By Joe Fields
Does anyone really believe that anything will come from
the 9/11 commission hearings? So far we have witnessed a lot
of sound and a little fury, with some finger pointing and
self-righteous indignation thrown in by all of the principal
players. But substance? Hardly.
Given George W. Bush's penchant for squashing and manipulating
investigations, the answer must be a resounding no. These
are strong words, to be sure, yet, in the case of our 43rd
president, numerous examples result in more than mere coincidence.
There has been much speculation by the press and the public
concerning George Bush's private life before he turned the
age of 40. His family and their influential contacts have
done fairly well in sanitizing a number of things, from Dubya's
drinking and drug abuse, and possible cocaine arrest, to his
military record. Never before has a president's life been
shrouded in such secrecy and intrigue.
While Bush's youthful indiscretions may be forgiven by some,
what should not be overlooked - or worse yet, allowed to remain
covered up - are matters concerning his military history,
illegal business practices and illegal conduct while holding
public office. It is precisely these things he seems best
Harken oil is but one example. Not only was Bush guilty
of using his father's influence as president to gain overseas
drilling contracts, he was equally guilty of numerous insider
trading violations. But, as he found himself under investigation
by the SEC, he must have taken comfort in knowing that Poppy
was occupying the White House, SEC chairman Richard Breedon
was George Sr.'s former deputy counsel, and the general counsel,
James Doty, had, at one time, been G.W.'s personal lawyer.
Funny thing; no evidence of any wrongdoing was found.
This lifelong pattern of deceit and cover-up continued as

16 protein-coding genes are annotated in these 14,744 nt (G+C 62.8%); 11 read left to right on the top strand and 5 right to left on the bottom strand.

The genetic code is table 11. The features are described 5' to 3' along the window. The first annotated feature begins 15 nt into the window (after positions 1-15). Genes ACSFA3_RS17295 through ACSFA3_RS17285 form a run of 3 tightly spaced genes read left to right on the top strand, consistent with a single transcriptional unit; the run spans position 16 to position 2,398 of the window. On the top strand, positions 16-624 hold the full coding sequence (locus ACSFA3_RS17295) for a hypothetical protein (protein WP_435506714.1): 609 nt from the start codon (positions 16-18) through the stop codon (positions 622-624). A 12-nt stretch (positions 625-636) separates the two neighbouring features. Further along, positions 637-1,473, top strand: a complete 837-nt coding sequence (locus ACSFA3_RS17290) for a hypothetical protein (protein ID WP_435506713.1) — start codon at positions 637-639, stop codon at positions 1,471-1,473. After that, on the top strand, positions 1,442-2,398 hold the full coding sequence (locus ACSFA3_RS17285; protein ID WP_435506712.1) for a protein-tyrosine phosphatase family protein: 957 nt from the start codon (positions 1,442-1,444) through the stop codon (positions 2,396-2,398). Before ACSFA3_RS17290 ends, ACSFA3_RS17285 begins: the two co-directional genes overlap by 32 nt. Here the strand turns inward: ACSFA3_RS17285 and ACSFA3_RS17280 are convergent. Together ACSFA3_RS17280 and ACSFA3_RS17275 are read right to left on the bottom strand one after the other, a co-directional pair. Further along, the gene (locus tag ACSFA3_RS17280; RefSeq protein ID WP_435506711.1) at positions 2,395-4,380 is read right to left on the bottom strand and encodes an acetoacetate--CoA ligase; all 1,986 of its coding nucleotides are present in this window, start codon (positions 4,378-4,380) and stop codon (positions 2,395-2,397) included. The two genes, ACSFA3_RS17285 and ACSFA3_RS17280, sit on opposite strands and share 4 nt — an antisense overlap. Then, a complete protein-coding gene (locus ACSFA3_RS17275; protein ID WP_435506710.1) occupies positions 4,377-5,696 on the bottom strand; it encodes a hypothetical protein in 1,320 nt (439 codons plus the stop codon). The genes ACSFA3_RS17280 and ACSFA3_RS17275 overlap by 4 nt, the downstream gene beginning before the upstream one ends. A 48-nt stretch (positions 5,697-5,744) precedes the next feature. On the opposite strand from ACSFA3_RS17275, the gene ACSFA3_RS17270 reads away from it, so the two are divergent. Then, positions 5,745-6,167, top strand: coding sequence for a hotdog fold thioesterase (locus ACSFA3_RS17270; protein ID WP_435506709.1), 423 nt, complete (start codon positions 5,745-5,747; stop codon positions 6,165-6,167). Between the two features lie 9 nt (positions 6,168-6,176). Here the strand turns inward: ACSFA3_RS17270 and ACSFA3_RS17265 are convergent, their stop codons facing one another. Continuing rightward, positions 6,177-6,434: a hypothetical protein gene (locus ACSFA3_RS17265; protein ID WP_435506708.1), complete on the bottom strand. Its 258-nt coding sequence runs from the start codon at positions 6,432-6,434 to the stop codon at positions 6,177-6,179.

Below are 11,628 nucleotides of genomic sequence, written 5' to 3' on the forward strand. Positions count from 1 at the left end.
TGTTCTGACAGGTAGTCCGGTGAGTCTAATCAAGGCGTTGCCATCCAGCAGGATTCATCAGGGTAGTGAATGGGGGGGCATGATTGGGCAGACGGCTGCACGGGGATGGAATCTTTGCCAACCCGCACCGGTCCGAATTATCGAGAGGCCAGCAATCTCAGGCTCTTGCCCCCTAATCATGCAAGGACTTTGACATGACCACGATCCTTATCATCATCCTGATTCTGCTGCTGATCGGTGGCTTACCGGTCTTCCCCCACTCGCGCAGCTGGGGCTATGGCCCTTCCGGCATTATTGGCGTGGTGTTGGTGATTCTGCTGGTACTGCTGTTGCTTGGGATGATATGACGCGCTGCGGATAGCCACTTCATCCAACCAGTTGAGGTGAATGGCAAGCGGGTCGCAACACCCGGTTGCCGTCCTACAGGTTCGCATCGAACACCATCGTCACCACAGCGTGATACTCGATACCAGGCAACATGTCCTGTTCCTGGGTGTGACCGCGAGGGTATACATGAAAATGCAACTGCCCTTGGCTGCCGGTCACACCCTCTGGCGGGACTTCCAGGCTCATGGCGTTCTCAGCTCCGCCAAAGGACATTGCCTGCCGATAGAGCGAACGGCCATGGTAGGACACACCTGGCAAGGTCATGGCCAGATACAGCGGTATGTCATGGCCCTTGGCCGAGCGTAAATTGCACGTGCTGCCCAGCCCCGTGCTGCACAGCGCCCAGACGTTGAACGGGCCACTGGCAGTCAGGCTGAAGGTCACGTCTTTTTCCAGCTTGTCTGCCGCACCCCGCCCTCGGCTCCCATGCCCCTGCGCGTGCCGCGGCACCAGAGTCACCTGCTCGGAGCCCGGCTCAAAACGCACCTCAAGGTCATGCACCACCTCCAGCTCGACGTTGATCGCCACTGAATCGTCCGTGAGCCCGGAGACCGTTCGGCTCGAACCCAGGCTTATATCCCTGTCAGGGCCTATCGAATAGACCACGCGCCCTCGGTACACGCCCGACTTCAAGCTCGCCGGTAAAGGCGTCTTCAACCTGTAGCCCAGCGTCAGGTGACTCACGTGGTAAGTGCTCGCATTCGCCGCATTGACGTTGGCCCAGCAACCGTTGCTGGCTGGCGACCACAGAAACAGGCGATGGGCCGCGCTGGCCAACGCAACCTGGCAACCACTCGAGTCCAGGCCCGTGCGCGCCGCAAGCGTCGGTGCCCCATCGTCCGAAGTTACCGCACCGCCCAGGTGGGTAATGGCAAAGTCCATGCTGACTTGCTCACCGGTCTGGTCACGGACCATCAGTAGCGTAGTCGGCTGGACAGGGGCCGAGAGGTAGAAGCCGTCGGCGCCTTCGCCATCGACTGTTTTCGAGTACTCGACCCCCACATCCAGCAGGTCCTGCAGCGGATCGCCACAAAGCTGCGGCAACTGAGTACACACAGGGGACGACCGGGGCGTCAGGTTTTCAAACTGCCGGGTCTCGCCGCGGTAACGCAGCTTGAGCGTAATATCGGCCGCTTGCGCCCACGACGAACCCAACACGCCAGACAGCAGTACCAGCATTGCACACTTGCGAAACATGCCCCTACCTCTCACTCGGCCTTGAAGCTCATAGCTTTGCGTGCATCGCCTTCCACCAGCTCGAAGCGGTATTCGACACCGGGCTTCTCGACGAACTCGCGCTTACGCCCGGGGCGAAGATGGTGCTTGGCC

Bush governed the state of Texas. As governor, he became involved
in yet another scandal which was mysteriously swept under
the rug. SCI, the world's largest funeral home company, was
under investigation by the Texas state commission on funeral
homes (TFSC), for allowing unlicensed people to embalm corpses.
After having donated $45,000 to Governor Bush, ponying up
$100,000 to George Bush Sr.'s presidential library, as well
as paying the elder Bush $70,000 for a speaking engagement,
the head of SCI, Robert Waltrip, felt that it was time for
a favor. Soon after a meeting with Governor Bush, the inquiry
was dropped, and the investigator for the commission was fired,
after all of his findings were confiscated.
And now it appears that this pattern will continue with
the 9/11 commission. It is clearly an investigation that George
Bush didn't want and tried hard to squash. When he couldn't
stop the formation of the commission from happening he decided
to do the next best thing - stack the deck.
The commission's credibility has been tainted from the beginning
by Bush's appointment of Phillip Zelikow as executive director
of the commission. Zelikow had participated in administration
briefings on al Qaeda prior to 9/11, and enjoyed a close working
relationship with Condoleeza Rice. Also, the president's restriction
of information, and his tap dance, regarding his appearance
in front of the commission, insures a whitewash by the administration.
There is something quite telling about a president who is
more interested in holding back information concerning his
administration's intelligence, planning, and readiness to
combat terrorism before 9/11. A president with nothing to
hide might want to demand answers to some embarrassing questions.
A president who claims that terrorism was a top priority might
want to pay heed to his top counterterrorism expert, maybe
even allow him to sit in on a meeting or two.
Unfortunately, it looks like we are in for more of the same.
The whitewasher is once again stuck on the spin cycle.